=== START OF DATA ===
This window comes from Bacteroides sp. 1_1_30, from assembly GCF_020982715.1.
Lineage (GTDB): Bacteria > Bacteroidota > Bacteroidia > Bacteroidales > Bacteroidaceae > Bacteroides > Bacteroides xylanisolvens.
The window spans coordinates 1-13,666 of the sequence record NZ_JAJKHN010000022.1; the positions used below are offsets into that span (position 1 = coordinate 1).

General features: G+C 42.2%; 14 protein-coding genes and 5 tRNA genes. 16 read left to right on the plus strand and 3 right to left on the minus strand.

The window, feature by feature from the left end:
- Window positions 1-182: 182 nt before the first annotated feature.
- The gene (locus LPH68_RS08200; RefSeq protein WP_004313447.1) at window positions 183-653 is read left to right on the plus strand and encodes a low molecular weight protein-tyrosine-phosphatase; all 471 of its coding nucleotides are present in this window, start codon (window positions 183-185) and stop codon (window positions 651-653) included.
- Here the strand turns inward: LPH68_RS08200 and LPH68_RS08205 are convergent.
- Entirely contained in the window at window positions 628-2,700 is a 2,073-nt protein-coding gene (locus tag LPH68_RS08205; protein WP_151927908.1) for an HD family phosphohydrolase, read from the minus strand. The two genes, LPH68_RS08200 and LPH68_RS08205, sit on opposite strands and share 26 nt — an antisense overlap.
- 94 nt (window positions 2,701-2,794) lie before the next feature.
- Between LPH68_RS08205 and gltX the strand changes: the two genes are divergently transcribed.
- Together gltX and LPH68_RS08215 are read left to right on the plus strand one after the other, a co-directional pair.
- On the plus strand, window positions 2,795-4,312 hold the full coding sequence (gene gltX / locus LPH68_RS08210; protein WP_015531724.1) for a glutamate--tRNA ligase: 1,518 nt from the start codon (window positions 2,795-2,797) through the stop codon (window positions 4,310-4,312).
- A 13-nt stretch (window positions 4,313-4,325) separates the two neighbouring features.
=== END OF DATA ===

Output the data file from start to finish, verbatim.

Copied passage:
This window comes from Bacteroides sp. 1_1_30, from assembly GCF_020982715.1.
Lineage (GTDB): Bacteria > Bacteroidota > Bacteroidia > Bacteroidales > Bacteroidaceae > Bacteroides > Bacteroides xylanisolvens.
The window spans coordinates 1-13,666 of the sequence record NZ_JAJKHN010000022.1; the positions used below are offsets into that span (position 1 = coordinate 1).

General features: G+C 42.2%; 14 protein-coding genes and 5 tRNA genes. 16 read left to right on the plus strand and 3 right to left on the minus strand.

The window, feature by feature from the left end:
- Window positions 1-182: 182 nt before the first annotated feature.
- The gene (locus LPH68_RS08200; RefSeq protein WP_004313447.1) at window positions 183-653 is read left to right on the plus strand and encodes a low molecular weight protein-tyrosine-phosphatase; all 471 of its coding nucleotides are present in this window, start codon (window positions 183-185) and stop codon (window positions 651-653) included.
- Here the strand turns inward: LPH68_RS08200 and LPH68_RS08205 are convergent.
- Entirely contained in the window at window positions 628-2,700 is a 2,073-nt protein-coding gene (locus tag LPH68_RS08205; protein WP_151927908.1) for an HD family phosphohydrolase, read from the minus strand. The two genes, LPH68_RS08200 and LPH68_RS08205, sit on opposite strands and share 26 nt — an antisense overlap.
- 94 nt (window positions 2,701-2,794) lie before the next feature.
- Between LPH68_RS08205 and gltX the strand changes: the two genes are divergently transcribed.
- Together gltX and LPH68_RS08215 are read left to right on the plus strand one after the other, a co-directional pair.
- On the plus strand, window positions 2,795-4,312 hold the full coding sequence (gene gltX / locus LPH68_RS08210; protein WP_015531724.1) for a glutamate--tRNA ligase: 1,518 nt from the start codon (window positions 2,795-2,797) through the stop codon (window positions 4,310-4,312).
- A 13-nt stretch (window positions 4,313-4,325) separates the two neighbouring features.